Christian Fobel edited this page Aug 23, 2018 · 56 revisions

DropBot v3 User Guide

DropBot DB3-120 kit

You should have received the following items with your DropBot kit (see here for a larger image):

  1. DropBot DB3-120 instrument
  2. +12V power supply
  3. Test board
  4. USB A/B cable
  5. 3x DMF chips
  6. Device spacer
  7. Webcam
  8. Webcam holder
  9. Test tubes containing:
    a) PBS + 0.1% Tetronic 90R4: aqueous “wash buffer” solution.
    b) Propylene glycol: our preferred liquid for testing and demonstrations. It has a much lower evaporation rate relative to water which means that you can manipulate droplets for several hours before they become too small. It also has low surface tension making it easy to load into reservoirs and split. Finally, in our experience, chips tend to last longer using propylene glycol relative to aqueous solutions (e.g., we experience less surface degradation and electrolysis). Note: propylene glycol is more viscous than water, so it tends to move more slowly.

Install MicroDrop

MicroDrop is a Windows app for programming and controlling the DropBot and the latest release can be downloaded here.

MicroDrop currently supports Windows 10.

Connect DropBot

  1. Plug +12V power supply into wall outlet.
  2. Connect +12V power supply to DropBot.
  3. Connect USB cable between PC and DropBot.

DropBot power and USB

Run the on-board hardware diagnostic tests

Once you have MicroDrop installed and have connected the DropBot, the next thing you will want to do is test that your hardware arrived in a working state:

  1. Launch MicroDrop from the Windows Start menu.
  2. From the Tools\DropBot menu, select Run all on-board self-tests.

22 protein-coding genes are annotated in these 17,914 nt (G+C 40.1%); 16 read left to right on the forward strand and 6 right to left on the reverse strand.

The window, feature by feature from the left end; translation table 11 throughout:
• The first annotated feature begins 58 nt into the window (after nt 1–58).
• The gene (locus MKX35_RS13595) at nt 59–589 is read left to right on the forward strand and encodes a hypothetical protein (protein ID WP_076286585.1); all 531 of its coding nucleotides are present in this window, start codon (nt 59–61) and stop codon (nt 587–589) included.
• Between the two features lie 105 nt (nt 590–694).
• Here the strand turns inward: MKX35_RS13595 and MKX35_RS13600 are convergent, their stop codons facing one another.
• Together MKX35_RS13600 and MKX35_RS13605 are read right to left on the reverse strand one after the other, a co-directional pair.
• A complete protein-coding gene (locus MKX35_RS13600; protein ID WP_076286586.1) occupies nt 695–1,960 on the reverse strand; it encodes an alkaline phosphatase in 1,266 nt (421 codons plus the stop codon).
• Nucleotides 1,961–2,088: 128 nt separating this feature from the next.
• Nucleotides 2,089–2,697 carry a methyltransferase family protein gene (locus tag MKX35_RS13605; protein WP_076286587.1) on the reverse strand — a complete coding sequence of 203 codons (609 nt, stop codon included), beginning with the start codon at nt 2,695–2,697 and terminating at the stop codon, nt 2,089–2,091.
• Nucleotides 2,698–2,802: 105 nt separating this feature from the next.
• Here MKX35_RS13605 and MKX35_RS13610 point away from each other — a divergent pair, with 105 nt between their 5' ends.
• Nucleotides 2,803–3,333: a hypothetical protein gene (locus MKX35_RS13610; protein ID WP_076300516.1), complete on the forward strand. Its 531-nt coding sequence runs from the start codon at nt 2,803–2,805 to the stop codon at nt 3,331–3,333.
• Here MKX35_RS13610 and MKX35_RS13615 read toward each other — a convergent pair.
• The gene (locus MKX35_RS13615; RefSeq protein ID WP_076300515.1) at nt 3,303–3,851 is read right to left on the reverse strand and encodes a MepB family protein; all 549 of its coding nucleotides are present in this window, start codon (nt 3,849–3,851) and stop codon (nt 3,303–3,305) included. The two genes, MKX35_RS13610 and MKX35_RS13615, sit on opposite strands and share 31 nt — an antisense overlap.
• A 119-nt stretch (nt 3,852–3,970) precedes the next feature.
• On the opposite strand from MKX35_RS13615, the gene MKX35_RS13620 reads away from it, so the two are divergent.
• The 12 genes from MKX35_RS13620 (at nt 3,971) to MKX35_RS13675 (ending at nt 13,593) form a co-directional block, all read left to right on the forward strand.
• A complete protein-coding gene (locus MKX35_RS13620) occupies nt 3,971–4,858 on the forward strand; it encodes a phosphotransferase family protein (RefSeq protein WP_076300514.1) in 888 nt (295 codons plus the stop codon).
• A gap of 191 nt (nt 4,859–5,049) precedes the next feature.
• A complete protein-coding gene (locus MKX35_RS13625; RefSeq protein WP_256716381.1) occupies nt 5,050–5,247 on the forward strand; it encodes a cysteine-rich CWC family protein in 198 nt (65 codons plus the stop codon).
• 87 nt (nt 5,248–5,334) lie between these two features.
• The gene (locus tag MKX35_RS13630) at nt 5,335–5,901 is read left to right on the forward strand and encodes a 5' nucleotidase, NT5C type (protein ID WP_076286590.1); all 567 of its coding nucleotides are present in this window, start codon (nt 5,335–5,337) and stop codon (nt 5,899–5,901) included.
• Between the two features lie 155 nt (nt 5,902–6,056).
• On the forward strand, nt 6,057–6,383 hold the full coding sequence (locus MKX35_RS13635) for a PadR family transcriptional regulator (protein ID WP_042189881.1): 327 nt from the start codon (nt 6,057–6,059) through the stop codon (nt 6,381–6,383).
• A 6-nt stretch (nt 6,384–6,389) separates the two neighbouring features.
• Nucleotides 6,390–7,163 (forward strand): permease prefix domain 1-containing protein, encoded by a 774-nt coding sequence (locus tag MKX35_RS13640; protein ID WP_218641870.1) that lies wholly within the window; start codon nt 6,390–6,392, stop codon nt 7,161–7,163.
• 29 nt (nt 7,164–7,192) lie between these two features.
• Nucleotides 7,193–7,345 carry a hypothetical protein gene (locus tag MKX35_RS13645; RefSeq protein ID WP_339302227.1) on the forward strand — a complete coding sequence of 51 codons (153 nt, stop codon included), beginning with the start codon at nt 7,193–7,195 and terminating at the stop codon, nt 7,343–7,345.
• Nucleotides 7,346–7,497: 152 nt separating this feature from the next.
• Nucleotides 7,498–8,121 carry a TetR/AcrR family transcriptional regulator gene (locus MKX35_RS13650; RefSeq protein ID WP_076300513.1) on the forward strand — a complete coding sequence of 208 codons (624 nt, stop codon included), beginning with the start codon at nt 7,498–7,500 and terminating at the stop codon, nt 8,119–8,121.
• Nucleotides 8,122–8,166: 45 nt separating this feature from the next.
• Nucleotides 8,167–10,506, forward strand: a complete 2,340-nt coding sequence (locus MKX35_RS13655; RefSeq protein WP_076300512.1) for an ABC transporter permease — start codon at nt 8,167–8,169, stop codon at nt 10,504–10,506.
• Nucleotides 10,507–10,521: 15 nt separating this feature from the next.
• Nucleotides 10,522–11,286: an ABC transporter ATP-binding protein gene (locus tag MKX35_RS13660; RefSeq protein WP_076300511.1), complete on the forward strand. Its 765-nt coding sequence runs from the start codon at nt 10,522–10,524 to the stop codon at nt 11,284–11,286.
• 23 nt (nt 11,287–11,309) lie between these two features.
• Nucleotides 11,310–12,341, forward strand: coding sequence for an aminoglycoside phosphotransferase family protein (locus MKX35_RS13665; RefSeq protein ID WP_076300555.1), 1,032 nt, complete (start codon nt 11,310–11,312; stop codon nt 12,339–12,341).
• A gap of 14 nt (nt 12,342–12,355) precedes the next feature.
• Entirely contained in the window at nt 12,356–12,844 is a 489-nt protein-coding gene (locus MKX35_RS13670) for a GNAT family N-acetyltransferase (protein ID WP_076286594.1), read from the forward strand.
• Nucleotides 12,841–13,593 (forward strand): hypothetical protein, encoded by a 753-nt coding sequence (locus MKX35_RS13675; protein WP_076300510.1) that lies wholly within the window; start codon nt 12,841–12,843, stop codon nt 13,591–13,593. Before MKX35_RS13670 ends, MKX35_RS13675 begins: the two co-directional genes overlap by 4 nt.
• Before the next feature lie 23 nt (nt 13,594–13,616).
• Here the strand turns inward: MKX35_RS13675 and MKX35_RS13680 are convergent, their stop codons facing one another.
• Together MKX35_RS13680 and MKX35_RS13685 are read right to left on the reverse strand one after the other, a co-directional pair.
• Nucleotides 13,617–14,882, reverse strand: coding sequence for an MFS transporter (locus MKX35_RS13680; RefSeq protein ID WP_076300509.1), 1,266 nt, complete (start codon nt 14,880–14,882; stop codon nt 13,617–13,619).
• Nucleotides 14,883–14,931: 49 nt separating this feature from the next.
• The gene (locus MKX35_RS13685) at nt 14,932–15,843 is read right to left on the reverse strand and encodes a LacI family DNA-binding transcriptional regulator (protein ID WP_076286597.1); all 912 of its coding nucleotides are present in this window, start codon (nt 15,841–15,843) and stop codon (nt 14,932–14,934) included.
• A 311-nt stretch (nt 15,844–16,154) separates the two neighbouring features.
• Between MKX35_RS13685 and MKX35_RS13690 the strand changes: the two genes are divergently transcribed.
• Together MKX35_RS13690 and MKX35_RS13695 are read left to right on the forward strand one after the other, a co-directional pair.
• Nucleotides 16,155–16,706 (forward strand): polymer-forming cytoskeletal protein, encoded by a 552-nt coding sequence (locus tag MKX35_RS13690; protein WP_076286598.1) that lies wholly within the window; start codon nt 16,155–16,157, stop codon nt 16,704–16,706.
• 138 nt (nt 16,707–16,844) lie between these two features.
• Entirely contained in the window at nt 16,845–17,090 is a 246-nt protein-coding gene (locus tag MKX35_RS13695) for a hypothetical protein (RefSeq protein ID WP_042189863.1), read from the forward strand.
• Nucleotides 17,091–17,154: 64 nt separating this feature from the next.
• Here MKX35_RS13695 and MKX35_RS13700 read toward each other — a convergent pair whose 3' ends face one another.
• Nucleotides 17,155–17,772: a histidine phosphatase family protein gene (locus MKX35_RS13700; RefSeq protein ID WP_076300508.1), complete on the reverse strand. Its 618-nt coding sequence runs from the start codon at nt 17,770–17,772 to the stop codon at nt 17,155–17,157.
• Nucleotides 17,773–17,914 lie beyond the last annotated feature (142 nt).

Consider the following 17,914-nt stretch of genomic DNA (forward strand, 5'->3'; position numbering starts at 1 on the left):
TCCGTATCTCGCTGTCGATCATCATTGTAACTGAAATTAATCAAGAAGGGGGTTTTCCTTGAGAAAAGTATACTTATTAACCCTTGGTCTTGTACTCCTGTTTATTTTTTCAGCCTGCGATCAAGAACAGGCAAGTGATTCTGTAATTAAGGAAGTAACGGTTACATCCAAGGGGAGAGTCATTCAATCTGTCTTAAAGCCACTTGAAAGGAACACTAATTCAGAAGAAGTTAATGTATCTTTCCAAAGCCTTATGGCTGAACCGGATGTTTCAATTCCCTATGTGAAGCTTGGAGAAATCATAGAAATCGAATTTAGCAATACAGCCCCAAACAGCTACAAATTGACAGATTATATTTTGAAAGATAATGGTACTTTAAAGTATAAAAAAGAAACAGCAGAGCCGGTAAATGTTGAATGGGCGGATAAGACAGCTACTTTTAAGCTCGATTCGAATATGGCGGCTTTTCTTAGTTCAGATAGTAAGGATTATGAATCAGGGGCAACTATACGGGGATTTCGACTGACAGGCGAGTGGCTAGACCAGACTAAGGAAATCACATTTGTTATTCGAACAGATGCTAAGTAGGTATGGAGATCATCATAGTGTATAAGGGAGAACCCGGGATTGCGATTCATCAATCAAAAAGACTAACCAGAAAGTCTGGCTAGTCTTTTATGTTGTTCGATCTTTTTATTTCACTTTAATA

Note: If you have any trouble connecting to the DropBot, please see the Troubleshooting guide.

The software will pop up a wizard showing you how to insert the test board into your DropBot. These tests confirm that:

  1. The high-voltage source is working.
  2. The feedback-sensing circuit is working.
  3. There are no short-circuits on any of the actuation channels.
  4. All actuation channels are functional.

See below for an example report:

Example test report

Attach the Webcam

Attach the webcam to the DropBot as shown below:

Webcam holder installation

Note: For (optional) advanced control over webcam settings (e.g., fixed focus), download the Logitech Webcam Software from the Logitech C920 support page.

Insert a DMF chip

The following steps are illustrated in the figure below (see here for a larger image):

  1. Pick up DMF chip by edges, being careful not to touch the surface.
  2. Insert DMF chip into front of DropBot, and;
  3. ...push forward until it hits the back of the chip guide.
  4. Insert device spacer under the chip guide surface.
  5. Push device spacer in as far as possible.

Align webcam video to device drawing

See this screencast demonstrating how to register the webcam video to align with the device drawing in the DMF device user interface.

Program electrode actuation

Action (click for full-size image)